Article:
Police investigating how a human finger ended up in a woman's bowl of Wendy's chili declared the claim a hoax after she was arrested on charges of attempted grand larceny.
The arrest of Anna Ayala at her home outside Las Vegas was the latest twist in a case that has become a late-night punch line, taken a bite out of Wendy's sales and forced the fast-food chain to check its employees for missing fingers.
She was accused of attempted grand larceny because of the financial losses Wendy's restaurants have suffered since Ayala made the claim. The loss to Wendy's in the Bay area is US$2.5 million, according to the felony complaint against her.
Ayala, 39, claimed she bit down on the well-manicured, 4cm-long finger in a mouthful of her steamy chili on March 22 in San Jose. She had hired a lawyer and filed a claim against the Wendy's franchise owner, but dropped the lawsuit threat soon after suspicion fell on her.
When asked whether police considered Ayala's claim a hoax, David Keneller, captain of the San Jose police department's investigations bureau, said yes.
"Our evidence suggests the truest victims in this case are indeed the Wendy's owner, operators and employees here in San Jose," Police Chief Rob Davis said.
At a news conference Friday, police refused to say where the finger originated and exactly how the hoax was carried out.
Ayala -- who has a history of bringing claims against big corporations -- has denied placing the finger in the chili. She is being held in Las Vegas after her arrest Thursday.
According to a person knowledgeable about the case who spoke on condition of anonymity, the charge stemmed from San Jose police interviews with people who said Ayala described putting a finger in the chili. The source said the interviews were with at least two people who did not know each other and independently told similar stories.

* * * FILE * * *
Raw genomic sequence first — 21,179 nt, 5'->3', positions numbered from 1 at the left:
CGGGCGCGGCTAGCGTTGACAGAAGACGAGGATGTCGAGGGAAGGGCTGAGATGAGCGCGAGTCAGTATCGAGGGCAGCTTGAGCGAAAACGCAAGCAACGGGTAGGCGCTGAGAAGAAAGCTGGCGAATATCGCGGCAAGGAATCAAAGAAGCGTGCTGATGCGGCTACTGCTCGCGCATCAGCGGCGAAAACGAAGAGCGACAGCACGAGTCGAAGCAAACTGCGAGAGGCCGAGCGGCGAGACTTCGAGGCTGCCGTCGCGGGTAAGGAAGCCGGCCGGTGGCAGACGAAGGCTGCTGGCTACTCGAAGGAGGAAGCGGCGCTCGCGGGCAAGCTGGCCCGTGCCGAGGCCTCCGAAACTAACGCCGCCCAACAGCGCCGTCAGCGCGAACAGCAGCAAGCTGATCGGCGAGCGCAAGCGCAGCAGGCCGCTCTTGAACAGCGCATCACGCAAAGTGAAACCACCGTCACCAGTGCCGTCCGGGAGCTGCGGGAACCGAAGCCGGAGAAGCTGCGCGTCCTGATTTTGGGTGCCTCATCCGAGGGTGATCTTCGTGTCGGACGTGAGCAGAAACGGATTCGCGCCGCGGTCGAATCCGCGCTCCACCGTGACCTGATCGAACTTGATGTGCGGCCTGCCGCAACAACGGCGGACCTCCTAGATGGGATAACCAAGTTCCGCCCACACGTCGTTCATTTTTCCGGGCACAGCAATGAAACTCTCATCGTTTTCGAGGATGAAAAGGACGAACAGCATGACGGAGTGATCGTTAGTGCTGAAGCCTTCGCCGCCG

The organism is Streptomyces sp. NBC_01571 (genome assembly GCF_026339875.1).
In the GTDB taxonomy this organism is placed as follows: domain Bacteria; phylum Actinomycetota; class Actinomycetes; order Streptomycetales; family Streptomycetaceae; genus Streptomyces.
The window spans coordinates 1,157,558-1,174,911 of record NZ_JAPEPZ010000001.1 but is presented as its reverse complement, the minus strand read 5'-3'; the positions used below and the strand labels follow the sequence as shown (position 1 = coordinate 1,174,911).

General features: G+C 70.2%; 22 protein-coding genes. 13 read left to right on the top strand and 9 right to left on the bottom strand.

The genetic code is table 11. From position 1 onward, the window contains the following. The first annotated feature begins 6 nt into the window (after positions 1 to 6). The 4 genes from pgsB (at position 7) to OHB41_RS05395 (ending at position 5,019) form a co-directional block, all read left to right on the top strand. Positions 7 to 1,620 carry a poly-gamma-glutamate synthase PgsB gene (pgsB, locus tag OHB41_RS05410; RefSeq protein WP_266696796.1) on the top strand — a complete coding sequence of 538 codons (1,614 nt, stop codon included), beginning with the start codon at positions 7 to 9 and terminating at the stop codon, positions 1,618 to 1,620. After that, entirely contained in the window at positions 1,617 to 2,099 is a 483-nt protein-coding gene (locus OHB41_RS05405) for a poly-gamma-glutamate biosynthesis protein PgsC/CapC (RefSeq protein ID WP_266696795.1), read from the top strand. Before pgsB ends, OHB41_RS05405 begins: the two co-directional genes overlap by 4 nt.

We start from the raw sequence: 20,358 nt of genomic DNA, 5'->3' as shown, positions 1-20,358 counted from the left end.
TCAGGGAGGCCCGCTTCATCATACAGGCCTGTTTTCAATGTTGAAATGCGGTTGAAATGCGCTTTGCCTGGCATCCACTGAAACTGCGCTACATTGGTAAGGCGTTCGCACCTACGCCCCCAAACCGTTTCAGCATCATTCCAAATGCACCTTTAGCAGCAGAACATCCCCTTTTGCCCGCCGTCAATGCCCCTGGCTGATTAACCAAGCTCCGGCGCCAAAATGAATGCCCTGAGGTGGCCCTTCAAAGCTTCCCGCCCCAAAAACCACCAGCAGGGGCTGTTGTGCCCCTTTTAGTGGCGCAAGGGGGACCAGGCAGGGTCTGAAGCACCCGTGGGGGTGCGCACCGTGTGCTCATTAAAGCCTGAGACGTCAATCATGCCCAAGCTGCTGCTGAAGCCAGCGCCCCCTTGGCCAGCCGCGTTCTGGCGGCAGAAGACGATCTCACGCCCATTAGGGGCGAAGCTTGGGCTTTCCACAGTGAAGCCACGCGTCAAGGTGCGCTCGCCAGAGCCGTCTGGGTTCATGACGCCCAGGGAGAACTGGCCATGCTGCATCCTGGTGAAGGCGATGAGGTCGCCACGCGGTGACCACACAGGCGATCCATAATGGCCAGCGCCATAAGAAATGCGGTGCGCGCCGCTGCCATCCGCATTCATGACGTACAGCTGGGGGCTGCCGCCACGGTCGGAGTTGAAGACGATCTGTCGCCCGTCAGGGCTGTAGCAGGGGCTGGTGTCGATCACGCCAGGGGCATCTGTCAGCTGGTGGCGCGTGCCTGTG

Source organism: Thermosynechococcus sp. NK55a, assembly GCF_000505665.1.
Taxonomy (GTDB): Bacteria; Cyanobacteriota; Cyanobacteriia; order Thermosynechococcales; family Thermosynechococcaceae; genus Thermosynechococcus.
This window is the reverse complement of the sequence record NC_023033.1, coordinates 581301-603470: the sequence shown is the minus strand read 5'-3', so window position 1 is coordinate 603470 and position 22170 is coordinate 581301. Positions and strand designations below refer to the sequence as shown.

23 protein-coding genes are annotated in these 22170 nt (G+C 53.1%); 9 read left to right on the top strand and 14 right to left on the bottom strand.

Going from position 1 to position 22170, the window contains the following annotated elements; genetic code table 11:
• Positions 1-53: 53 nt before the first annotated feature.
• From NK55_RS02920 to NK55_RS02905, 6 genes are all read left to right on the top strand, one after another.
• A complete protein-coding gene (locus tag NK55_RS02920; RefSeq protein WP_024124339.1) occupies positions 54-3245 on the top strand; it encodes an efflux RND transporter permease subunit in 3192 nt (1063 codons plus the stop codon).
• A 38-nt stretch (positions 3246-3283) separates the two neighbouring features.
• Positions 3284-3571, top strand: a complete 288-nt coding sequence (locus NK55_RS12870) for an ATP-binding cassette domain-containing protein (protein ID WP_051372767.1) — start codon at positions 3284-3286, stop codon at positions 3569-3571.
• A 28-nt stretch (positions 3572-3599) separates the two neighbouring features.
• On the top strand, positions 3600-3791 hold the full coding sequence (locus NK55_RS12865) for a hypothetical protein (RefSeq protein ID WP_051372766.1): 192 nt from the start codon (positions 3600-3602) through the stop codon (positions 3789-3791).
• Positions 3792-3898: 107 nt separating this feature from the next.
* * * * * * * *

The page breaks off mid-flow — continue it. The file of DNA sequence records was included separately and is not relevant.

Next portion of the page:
The criminal complaint also sheds more light on the incident at the restaurant in San Jose, where Ayala was visiting relatives.
None of Ayala's family members saw the finger fragment in her mouth, noticing it only after Ayala pointed to the object in the bottom of her chili cup, according to the document. She told a brother-in-law that she had spit it out.
Her father-in-law and mother-in-law told police they saw Ayala throw up, but there was no such evidence at the scene, the complaint says.
The Santa Clara County coroner's office also concluded that the finger "was not consistent with an object that had been cooked in chili at 170?F for three hours."
During the investigation, police and health officials failed to find any missing fingers among the workers in the restaurant's supply chain. Wendy's hired private investigators, set up a hot line for tips and offered a US$100,000 reward for information leading to the finger's original owner. Employees who were working that day at the restaurant also passed lie-detector tests administered by police, the complaint says.
The furor caused sales at Wendy's to drop, forcing layoffs and reduced hours in Northern California. Joseph Desmond, owner of the local Wendy's franchise, called the ordeal a nightmare.
"It's been 31 days, and believe me it's been really tough," he said. "My thanks also go out to all the little people who were hurt in our stores. They lost a lot of wages because we had to cut back because our business has been down so badly."